The show was way better and more subtle than i could have imagined from a superficial reading of its description.
Military Camp of Oush Grab © Francesco Mattuzzi
Decolonizing Architecture, a research undertaken by architects Sandi Hilal, Alessandro Petti and architect and theorist Eyal Weizman, throws architecture into the arms of burning social and political issues and uses the discipline to explore possible scenarios that could emerge from a partial-or complete -evacuation of Israeli colonies and military bases.
Recognizing that Israeli colonies and military bases are amongst the most excruciating instruments of domination, the project assumes that a viable approach to the issue of their appropriation is to be found not only in the professional language of architecture and planning but rather in inaugurating an “arena of speculation” that incorporates varied cultural and political perspectives through the participation of a multiplicity of individuals and organizations. How could the architecture of Israel domination be reused, recycled or re-inhabited by Palestinians?
Palestinians and Internationals painting ‘Oush Grab Plaza’ on an abandoned settlement
Destruction is often regarded as a mean to achieve ‘liberation’ from an architecture that acts as an instrument of domination and control. Making tabula rasa is never as simple as it seems, destruction generates desolation and environmental damage that may last for decades. As the project reminds us, when Israel evacuated the Gaza settlements in 2005, 3,000 homes were destroyed. One of the outcomes of the destruction was a million and a half tons of toxic rubble that poisoned the ground and water aquifers.
Image UNEP – United Nations Environment Programme
Re-use is the strategy adopted by many post-colonial governments. They would simply recycle the infrastructures for their own needs of administration, establishing a sense of continuity rather than of rupture and change: colonial villas are inhabited by new financial elites and palaces by political ones, while the evacuated military and police installations of colonial armies, as well as their prisons, are reused by the governments that replaced them.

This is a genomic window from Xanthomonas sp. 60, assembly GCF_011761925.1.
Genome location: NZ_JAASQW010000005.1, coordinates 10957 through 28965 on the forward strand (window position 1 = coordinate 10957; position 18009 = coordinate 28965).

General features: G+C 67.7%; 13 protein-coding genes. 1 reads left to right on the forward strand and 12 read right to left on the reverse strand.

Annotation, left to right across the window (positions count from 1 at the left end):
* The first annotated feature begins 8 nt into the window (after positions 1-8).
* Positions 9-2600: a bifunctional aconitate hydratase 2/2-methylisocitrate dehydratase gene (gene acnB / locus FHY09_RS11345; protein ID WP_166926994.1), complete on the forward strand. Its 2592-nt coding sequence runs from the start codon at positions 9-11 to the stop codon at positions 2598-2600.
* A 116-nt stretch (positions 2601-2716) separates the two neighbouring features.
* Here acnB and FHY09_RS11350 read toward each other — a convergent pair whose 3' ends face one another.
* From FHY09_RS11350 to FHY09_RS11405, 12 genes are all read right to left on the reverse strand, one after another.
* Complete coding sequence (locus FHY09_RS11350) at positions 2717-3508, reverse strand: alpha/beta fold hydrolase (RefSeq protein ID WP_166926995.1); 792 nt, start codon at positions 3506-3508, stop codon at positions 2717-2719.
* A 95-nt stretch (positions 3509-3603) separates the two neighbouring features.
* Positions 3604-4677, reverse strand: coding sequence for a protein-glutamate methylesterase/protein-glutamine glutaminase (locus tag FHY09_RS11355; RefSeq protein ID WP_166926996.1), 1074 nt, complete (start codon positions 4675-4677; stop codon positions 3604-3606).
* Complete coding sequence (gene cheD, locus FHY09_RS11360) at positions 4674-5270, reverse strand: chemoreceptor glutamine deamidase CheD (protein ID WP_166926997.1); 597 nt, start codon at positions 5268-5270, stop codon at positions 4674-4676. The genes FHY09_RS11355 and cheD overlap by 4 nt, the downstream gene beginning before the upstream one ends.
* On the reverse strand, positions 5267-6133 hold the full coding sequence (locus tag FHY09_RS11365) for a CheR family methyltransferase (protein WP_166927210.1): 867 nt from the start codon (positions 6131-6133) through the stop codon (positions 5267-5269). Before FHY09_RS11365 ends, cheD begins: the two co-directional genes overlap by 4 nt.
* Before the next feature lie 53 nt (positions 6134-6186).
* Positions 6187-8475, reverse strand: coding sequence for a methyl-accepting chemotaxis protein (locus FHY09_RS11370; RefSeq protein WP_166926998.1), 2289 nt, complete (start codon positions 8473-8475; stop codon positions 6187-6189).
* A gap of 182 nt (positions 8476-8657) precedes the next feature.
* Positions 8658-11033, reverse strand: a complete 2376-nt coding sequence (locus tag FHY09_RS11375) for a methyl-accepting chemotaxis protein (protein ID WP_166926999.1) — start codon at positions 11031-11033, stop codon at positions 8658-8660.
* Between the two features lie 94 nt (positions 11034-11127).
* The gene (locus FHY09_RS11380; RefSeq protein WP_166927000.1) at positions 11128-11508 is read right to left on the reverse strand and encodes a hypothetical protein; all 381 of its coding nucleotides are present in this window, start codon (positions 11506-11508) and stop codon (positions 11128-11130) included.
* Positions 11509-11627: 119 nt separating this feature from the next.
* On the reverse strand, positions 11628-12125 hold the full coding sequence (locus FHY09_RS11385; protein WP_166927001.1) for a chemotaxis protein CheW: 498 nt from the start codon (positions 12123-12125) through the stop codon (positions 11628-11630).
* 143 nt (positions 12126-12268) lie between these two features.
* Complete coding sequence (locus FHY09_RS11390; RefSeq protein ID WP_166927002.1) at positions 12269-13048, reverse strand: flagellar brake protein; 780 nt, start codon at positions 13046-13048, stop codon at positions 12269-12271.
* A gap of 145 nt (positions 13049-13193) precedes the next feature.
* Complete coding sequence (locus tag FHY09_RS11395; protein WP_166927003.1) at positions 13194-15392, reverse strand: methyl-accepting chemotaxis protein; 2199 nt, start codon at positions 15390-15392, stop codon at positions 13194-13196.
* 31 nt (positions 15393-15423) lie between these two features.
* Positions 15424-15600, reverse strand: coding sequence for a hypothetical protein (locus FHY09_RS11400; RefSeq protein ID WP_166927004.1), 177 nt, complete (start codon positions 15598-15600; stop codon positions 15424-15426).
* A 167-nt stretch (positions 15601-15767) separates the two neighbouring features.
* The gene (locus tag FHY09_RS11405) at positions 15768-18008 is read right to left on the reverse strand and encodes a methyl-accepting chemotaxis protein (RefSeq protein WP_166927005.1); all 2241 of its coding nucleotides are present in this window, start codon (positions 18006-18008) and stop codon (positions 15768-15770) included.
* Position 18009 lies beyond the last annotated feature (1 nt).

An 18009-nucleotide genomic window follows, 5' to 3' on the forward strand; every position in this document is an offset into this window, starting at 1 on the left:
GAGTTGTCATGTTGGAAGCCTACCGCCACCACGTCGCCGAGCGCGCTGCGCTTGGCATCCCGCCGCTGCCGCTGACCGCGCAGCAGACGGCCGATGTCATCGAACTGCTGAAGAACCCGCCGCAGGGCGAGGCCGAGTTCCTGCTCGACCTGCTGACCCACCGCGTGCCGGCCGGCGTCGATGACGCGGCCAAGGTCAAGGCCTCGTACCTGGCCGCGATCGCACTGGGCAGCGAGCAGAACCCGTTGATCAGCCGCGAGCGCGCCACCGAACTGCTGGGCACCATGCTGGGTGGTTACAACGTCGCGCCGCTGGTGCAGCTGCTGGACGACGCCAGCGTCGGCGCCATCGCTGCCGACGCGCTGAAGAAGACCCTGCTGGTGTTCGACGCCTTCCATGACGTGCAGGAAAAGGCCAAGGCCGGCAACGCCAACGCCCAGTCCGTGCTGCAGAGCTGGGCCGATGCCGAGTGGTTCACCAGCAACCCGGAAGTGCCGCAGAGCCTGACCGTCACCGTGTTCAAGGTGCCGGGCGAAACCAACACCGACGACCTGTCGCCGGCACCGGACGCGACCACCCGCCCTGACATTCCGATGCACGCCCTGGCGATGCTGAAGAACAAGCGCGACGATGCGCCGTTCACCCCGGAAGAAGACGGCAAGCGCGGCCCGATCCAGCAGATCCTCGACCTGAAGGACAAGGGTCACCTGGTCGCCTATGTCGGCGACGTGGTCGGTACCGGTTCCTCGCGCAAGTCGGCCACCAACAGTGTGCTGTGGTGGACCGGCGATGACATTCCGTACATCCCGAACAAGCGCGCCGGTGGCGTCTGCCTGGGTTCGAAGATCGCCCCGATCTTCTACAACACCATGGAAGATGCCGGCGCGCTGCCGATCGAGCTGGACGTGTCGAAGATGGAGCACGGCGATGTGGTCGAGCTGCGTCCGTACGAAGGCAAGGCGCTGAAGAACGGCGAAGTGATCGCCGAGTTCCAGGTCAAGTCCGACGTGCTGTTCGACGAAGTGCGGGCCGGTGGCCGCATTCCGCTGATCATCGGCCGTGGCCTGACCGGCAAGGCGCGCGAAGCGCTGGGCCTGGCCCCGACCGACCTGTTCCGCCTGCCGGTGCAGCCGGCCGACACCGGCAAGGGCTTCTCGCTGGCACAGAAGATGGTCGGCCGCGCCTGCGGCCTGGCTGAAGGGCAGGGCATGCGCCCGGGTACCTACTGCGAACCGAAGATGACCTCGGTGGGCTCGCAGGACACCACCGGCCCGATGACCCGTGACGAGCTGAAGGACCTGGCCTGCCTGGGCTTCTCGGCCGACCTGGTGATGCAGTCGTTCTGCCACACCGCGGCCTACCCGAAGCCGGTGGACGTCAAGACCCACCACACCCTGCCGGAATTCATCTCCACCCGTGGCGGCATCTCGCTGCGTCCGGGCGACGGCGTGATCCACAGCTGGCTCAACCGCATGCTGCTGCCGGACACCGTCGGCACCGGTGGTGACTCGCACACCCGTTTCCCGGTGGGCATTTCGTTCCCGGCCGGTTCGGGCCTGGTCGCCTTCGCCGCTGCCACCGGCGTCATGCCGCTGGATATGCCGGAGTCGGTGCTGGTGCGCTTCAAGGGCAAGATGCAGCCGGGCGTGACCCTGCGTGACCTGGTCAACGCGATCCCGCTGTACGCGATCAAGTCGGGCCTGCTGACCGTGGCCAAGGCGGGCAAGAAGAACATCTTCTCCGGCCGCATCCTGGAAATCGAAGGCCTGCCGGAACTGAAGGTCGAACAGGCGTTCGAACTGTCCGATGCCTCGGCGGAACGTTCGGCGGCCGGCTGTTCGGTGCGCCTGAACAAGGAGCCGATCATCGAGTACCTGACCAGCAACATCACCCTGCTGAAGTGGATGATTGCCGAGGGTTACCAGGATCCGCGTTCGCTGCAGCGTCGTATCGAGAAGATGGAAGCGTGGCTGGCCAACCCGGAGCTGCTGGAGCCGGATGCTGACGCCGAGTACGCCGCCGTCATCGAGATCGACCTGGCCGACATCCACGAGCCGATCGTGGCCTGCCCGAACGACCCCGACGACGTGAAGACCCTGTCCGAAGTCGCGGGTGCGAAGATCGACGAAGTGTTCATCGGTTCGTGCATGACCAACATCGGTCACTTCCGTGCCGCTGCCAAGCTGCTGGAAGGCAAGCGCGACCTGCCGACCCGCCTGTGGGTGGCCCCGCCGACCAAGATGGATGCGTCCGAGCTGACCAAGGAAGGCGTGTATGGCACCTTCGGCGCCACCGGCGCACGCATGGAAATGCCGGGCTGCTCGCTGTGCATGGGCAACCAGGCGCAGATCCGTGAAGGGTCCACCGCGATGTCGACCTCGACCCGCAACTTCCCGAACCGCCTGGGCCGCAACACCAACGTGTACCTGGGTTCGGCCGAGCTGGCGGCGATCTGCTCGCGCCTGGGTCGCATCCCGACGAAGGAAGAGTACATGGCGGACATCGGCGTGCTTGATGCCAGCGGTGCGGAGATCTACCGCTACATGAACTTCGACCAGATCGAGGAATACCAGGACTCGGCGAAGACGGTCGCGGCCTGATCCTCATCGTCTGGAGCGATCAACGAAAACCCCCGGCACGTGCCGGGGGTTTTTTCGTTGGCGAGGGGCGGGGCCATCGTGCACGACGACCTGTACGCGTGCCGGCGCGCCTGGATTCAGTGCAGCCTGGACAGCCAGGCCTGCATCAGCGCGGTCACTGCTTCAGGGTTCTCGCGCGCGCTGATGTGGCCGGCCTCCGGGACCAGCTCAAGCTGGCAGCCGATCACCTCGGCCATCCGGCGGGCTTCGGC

Bingo at Oush Grab Plaza, an abandonned IDF military base
Is there any strategy left? Yes, there is subversion which speculates on the use of colonial architecture for purposes other than those they were designed to perform. The key principle is to reorient the destructive potential of the occupation’s built spaces to other aims.
Given the scale of Israeli construction in Palestine, and the need for housing, all three approaches may need to be adopted simultaneously. Some areas of settlements will be destroyed, some reused and others subverted. The Decolonizing Architecture project does not aim to present a single, unified architectural solution, but rather “fragments of possibility”.
Subversion N.23. israeli’s watch tower in Bethlehem in to a birdwatching tower used by the palestinian
The exhibition exemplifies the architects proposals and thoughts in two case studies: the settlement of P’sagot, a hill near Ramallah that dominates the Palestinian area and the abandonned military camp of Oush Grab, near Bethleem. While the first project is an imagined set of scenarios, the second is a real battleground between Palestinians who want to turn it into a public park and Israeli settlers who try to claim it, heavily armed and escorted by the Israeli army.
Decolonizing Architecture is running at the Bozar in Brussels until January 4, 2008.